I had been in this country for a couple of weeks when my husband told me we had a double-date with a new friend from work and her husband. They were from California, one of my favorite places on earth. Sushi and a concert were the agenda. Since we were still waiting to receive our shipping crate from the States, I only had a couple of changes of clothing and they were only nice enough to walk dogs in, not really rock concert material.
I was still in shock from purchasing a t-shirt for 90 francs when we arrived at the restaurant. Our new friends hadn't arrived yet, but I remember boring my husband with complaints - I couldn't read the menu, it was cold outside, the tram had been crowded, I wasn't going to pay 13 francs for a tuna roll, yada, yada, yada. I'm sure his eyes glazed over...mine did just writing that sentence.
That's when this ridiculously adorable couple walked it. With blonde hair, huge blue eyes and a smile that instantly makes you want to be the focus of her attention, I had only a moment to decide whether to hate Casie or love her and since she spoke English, I chose to love her. And I think I intuitively knew that I would never go hungry as long as her husband Zach was around.
By the end of the meal, I had complained about virtually every aspect of Switzerland I had seen thus far. And yet still this awesome couple was willing to go to the concert with us. We had a great time seeing, singing to and yelling at Train. The home-grown San Fransisco band could not have expected to have to home-grown San Franciscans and two Kansans yelling at them in between every, single song in the city of Zürich, but that is just what we did.
Thus started a great friendship. I try not to pull the "only another ex-pat would understand" on this blog too often. But sometimes it is true. Do you know what kind of person sits through another person complaining about the helplessness, prices, culture-shock and food of another world? Another ex-pat. Who understands the pain of not being able to buy decent salsa? Another ex-pat. Who listens to you cry about home-sickness and agrees that it sucks while telling you it will get better? Yup.
Eventually, you become friends because you like each other - not just because of the shared experience. While we lived a fair ways away from each other, mr. shoe would get to see Casie during the week when she would come into Zürich for work. During my non-working year, she and I would meet up in Zürich for a drink or a lunch. Since there was about to be a new addition to her family, I would use lunch as an excuse to gorge myself so that she didn't feel bad about eating alone.
An accomplished photographer, Casie wandered around Basel for hours to take pictures of John and myself when a previously-scheduled photographer had to bail on our appointment. She was eight-months pregnant at the time. (Please do not think bad of me. I gave her every opportunity to cancel.)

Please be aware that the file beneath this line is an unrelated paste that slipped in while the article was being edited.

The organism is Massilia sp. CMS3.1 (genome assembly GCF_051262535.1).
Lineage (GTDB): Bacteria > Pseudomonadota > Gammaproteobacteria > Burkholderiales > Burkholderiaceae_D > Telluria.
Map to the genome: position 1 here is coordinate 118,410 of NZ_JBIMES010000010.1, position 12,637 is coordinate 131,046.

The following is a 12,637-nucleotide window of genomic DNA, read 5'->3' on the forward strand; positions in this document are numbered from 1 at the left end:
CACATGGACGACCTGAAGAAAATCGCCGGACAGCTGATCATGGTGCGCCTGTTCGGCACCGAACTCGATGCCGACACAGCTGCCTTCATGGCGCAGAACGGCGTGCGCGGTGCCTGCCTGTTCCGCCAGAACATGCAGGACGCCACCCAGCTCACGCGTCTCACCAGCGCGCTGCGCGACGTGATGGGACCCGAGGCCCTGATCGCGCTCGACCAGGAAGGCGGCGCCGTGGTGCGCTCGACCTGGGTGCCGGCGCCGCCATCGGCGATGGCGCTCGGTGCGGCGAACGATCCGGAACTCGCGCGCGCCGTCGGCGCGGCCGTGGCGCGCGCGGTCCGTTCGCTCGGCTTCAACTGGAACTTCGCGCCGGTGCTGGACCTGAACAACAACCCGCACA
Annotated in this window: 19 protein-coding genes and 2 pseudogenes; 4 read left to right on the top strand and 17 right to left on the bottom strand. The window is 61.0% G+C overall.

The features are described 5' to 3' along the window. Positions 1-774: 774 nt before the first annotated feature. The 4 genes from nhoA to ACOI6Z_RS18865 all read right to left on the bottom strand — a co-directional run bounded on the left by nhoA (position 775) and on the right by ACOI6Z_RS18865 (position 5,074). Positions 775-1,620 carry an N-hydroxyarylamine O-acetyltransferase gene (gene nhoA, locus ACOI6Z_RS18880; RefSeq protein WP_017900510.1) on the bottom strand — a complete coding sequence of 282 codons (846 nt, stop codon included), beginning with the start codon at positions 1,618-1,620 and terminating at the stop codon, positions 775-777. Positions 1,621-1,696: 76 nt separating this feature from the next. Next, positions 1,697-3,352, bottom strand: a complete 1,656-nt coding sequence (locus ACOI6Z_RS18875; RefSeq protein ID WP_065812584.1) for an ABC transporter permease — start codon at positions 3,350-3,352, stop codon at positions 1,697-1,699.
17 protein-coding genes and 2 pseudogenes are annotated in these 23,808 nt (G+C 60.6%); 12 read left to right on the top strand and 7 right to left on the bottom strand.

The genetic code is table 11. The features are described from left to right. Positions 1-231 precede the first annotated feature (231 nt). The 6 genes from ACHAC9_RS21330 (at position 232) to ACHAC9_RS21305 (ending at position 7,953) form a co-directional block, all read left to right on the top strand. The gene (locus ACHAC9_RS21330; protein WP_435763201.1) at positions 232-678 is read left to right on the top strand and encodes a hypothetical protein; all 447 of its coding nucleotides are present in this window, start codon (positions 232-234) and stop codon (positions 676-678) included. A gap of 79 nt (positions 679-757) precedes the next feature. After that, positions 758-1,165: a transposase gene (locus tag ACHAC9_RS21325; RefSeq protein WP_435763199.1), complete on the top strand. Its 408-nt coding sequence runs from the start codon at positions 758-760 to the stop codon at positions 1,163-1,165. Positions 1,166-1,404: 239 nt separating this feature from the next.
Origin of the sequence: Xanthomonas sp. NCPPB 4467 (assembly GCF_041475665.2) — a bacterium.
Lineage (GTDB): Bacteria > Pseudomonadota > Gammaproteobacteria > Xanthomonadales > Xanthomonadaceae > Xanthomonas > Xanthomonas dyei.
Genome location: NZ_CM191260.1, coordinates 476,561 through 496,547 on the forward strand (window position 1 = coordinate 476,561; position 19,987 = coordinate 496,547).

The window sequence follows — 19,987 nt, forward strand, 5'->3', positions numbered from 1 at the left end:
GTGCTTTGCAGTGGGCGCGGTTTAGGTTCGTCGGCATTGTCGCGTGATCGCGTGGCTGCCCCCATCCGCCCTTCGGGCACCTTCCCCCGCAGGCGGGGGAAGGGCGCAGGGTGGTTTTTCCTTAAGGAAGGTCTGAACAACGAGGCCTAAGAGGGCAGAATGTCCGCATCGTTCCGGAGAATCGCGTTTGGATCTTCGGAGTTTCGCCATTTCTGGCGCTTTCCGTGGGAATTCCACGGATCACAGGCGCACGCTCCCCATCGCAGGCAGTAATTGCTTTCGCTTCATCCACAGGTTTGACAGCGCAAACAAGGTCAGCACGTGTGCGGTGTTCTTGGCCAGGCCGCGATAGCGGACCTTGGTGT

When Casie and Zach welcomed their little girl to the world, it was another good excuse to travel to Basel. Zach always had an amazing spread ready to be enjoyed and I would always enjoy it. A Girl's Night In would have Zach's famous salsa waiting for me in the fridge and chocolate chip cookies waiting in the oven - even if he was on another continent.
I'm pretty sure Zach is actually my brother in another life. Zach is a hugger. I am a hugger. And he is the only cook that could get me to eat guacamole and carrot soup and drink prosecco out of a coffee mug. Separately, of course. He is just that good.
Every birthday party or bbq or baby shower was an introduction to more friends. If man can be judged by the company he keeps, C & Z are obviously warm, funny, charming and comfortable, but above all, welcoming. I am 5,000 miles from home, from family, from all I know, but when I walked into Casie and Zach's flat, I was home. I always left their place with leftovers, a full belly, a happy heart, encouragement to blog more and new friends.
We didn't live close to each other, but there was such a security in knowing C & Z were there. They are the kind of friends who don't mind if you walk into their kitchen and dig through the cabinets for what you want. Who don't mind if you steal their baby from their arms the minute you walk in the house. Who don't mind if you promptly give her back because you found the plate of sugar cookies.
Forgive me for using the dramatic past tense during this post, but my friends are leaving to go back to San Fran. Baby M gets to grow up with her cousins and her grandparents close by. C & Z get to settle back into their hometown. They get fresh Mexican food, customer service and free Coke refills. They are going home.
While scanning their flat for furniture I should make an offer on before the movers arrived, I realized I had already gotten everything I needed and more than I deserved from C & Z. They gave me self-confidence again, they gave me the perfect salsa recipe, introduced me to more friends and hugged me every time I saw them.
Making new friends is hard when you are 38. Finding new friends with whom you quickly bond is rare, no matter what your age. When it happens, you thank God for the gift of these people. You hug them, tell them you love them, wish them well and cry a little (a lot once you get to the train). And then you blog about them because that is what you can do to tell them what their friendship means to you.
Then finally you struggle to live the words of the wise Seuss: Don't cry because it's over, smile because it happened.